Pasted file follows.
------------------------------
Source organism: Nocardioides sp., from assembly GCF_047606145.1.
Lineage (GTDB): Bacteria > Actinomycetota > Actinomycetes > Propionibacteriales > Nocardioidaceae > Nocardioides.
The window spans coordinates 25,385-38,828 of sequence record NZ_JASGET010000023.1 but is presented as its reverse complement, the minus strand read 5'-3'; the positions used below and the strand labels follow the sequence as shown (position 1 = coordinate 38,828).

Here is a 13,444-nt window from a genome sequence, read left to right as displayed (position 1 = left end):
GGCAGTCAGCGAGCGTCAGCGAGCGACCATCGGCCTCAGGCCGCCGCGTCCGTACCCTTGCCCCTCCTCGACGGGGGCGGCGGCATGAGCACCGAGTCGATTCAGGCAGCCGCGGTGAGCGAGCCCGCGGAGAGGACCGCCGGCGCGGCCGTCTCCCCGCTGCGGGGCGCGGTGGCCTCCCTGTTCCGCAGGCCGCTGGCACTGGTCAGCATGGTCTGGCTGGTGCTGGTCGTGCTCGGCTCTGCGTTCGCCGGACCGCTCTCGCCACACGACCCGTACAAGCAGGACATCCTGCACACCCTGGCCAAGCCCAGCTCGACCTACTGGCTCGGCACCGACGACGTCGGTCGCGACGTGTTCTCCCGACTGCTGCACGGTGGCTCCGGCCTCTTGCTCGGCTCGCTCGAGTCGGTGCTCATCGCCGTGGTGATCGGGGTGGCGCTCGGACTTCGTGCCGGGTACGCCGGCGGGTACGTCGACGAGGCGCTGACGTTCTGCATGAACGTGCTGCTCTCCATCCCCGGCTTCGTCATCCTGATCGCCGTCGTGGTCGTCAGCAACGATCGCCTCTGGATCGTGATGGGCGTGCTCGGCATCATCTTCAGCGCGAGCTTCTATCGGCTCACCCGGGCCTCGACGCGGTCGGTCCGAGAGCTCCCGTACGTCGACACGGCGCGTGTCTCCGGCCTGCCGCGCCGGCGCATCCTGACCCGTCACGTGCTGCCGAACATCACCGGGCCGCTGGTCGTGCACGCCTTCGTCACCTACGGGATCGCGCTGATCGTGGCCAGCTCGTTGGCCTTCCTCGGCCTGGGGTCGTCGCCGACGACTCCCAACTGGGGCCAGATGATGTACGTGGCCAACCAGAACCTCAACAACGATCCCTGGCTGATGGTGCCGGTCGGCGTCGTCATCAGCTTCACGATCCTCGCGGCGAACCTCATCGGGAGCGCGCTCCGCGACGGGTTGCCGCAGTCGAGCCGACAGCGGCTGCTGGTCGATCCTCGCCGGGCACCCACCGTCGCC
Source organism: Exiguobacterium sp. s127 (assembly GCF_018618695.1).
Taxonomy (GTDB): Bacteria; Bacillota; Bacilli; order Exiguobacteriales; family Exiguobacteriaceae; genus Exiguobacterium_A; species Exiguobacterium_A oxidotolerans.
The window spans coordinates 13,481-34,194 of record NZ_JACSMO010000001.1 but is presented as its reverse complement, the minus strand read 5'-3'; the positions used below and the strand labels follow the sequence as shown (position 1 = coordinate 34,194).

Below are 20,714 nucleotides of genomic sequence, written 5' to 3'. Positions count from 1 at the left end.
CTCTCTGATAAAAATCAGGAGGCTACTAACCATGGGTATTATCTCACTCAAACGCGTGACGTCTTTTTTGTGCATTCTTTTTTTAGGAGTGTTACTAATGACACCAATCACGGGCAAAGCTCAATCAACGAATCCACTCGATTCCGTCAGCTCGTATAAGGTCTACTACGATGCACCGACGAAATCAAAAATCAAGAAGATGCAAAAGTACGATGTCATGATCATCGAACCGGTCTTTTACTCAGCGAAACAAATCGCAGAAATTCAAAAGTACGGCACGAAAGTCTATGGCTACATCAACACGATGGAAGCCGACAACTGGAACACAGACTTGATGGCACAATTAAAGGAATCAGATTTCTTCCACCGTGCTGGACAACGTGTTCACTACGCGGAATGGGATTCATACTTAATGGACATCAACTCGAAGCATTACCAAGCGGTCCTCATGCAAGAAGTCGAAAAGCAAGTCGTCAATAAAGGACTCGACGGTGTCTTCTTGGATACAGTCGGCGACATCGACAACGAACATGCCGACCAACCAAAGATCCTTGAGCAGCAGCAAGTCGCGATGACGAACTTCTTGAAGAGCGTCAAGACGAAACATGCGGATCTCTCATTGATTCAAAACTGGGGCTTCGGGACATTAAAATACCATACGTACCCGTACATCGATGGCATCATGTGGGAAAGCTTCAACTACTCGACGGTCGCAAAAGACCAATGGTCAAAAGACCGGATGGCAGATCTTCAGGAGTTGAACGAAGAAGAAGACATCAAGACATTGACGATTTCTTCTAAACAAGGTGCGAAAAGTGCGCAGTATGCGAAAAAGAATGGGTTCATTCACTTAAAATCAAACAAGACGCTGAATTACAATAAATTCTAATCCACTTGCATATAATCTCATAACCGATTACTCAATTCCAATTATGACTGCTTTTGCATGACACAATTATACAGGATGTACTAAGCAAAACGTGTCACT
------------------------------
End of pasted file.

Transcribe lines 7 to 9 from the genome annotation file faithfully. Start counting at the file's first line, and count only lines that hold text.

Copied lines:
Taxonomy (GTDB): Bacteria; Bacillota; Bacilli; order Exiguobacteriales; family Exiguobacteriaceae; genus Exiguobacterium_A; species Exiguobacterium_A oxidotolerans.
The window spans coordinates 13,481-34,194 of record NZ_JACSMO010000001.1 but is presented as its reverse complement, the minus strand read 5'-3'; the positions used below and the strand labels follow the sequence as shown (position 1 = coordinate 34,194).

Below are 20,714 nucleotides of genomic sequence, written 5' to 3'. Positions count from 1 at the left end.